If you’re on a thrift store budget, a stand with a pair of 500-watt halogen work lights can be very versatile. I often bounce one head off a white or pale ceiling and aim the other at the subject. The wire-cage heat protectors will cast shadows, so remove them if you’re the Gaffer, but not if the light will be managed by young students or other inexperienced helpers.
Add a 20-foot extension cable with ten-gauge wiring, industrial plugs, and safety-orange color. (In school environments, check local codes regarding extension cords in classrooms.) Working without an assistant, I absolutely must have a century stand to hold, well, whatever needs holding; but on our puritanical equipment list, this is a frill.
What about on-camera lights? Except for slightly punching up an available light clasp, these are not lighting equipment; they’re just necessary evils.
Do What Comes Naturally
Before deploying this bare-bones kit, size up the light that’s already there.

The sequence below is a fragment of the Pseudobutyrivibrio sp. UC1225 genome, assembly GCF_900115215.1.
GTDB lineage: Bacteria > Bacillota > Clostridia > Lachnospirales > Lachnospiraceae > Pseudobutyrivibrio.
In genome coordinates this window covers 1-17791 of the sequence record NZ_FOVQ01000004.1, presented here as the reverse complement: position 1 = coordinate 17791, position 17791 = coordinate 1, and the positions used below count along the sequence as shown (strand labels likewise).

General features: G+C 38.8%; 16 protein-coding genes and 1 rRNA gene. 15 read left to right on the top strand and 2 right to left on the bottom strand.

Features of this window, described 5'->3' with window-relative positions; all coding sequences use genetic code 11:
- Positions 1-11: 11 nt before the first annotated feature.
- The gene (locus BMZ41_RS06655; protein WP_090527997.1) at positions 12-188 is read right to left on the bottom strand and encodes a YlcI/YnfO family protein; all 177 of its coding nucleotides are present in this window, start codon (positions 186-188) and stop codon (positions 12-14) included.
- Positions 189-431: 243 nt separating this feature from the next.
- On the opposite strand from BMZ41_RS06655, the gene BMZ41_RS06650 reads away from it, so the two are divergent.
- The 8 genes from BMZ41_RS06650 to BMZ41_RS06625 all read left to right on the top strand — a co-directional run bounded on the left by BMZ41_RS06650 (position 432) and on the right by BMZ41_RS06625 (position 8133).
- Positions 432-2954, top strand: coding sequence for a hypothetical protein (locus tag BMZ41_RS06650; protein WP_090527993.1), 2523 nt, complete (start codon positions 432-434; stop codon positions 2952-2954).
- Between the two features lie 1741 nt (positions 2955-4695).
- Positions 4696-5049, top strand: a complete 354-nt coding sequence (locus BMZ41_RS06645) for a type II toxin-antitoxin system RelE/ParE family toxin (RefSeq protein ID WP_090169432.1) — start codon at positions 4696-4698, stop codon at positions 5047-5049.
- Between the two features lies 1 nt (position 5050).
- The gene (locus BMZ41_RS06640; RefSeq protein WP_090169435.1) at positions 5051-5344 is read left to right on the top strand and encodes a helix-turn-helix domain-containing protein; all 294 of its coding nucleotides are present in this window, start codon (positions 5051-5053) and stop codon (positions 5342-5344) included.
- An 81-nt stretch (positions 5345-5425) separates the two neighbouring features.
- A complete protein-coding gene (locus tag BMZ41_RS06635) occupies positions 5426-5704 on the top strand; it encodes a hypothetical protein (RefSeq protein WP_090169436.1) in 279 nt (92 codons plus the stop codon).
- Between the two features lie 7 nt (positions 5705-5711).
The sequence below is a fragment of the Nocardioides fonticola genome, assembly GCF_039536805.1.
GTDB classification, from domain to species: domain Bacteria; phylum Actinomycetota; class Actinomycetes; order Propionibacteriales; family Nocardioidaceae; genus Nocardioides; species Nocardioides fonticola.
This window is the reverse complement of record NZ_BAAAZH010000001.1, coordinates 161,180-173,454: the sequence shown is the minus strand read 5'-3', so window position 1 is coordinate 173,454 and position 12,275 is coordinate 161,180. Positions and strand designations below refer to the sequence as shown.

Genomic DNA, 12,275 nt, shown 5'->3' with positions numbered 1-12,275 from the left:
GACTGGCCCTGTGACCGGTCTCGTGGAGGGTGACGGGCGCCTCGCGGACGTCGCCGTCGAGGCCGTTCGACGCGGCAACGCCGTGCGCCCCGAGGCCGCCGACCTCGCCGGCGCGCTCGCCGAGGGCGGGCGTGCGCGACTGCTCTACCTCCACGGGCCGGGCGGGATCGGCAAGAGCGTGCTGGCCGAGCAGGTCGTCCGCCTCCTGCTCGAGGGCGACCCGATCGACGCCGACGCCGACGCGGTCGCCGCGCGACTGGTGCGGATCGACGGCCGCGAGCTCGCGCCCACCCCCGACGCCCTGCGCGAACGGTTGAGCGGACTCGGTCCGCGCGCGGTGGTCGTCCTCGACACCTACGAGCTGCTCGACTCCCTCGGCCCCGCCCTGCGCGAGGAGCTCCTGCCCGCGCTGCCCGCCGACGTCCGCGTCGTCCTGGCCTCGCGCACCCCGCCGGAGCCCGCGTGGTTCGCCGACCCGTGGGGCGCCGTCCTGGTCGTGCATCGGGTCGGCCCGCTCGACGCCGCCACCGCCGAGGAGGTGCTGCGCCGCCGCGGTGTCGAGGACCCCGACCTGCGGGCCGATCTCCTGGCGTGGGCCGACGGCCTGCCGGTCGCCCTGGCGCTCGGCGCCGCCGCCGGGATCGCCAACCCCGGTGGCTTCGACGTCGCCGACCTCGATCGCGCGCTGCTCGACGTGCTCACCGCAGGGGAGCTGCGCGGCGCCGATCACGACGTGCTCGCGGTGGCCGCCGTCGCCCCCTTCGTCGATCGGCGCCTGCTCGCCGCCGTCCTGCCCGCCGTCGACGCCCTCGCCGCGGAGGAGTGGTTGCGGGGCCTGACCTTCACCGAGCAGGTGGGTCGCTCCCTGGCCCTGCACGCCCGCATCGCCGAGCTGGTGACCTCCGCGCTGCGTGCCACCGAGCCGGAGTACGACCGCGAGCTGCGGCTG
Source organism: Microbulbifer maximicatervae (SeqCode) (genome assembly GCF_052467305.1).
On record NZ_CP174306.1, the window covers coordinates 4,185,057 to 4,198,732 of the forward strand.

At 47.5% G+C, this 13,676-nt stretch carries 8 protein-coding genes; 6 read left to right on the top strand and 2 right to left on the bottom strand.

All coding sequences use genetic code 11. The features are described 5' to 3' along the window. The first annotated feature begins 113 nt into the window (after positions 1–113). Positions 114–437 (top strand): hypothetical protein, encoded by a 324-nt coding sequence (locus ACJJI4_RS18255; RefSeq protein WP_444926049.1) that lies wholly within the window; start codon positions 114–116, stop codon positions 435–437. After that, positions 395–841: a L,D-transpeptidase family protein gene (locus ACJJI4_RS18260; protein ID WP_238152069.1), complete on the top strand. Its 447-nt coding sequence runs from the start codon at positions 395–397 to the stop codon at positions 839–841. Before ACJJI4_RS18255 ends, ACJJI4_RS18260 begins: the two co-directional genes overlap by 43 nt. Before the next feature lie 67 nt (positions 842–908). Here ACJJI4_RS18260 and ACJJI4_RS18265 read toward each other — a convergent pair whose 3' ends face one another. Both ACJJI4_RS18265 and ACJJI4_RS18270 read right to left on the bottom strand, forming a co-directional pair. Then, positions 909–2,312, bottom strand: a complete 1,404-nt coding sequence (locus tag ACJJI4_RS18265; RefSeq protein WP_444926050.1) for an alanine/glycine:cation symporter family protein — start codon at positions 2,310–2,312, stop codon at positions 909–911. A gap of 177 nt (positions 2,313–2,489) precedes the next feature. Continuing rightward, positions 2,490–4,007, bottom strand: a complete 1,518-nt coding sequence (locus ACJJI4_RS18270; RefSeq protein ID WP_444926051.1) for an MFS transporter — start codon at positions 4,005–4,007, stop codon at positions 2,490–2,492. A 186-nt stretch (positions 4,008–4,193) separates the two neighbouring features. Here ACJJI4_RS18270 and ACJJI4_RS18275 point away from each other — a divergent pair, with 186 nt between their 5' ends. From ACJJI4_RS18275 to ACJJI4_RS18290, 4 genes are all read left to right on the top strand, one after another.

Big windows may provide nearly all the light you need, especially if they’re to one side of your subjects. If you’re lucky, they’ll be fitted with sliding draperies that soften direct sunlight without making the room too dark. But even without that extra control, you can make good use of them.
If direct sunlight streams through the window, use it as a key light on the subject. For fill, bounce the sunlight back from off-camera reflectors on the opposite side.
If the window delivers indirect light, it can make a wonderfully soft illumination all by itself. If you do want to use reflectors for fill, select hard aluminum to concentrate this softer light and place them close to the subject. TIP: watch your color temperature carefully, as indirect daylight can be as much as 2,000K cooler than direct sun.
True, fluorescents can look yucky, but an overhead grid of well-maintained office or school room tubes often works fine (again: set your white balance with care). By themselves, ceiling grids tend to give a dull, flat look, so you may want to perk up your subjects by using the fluorescents as overall fill, while keying with a light gelled to the same color temperature.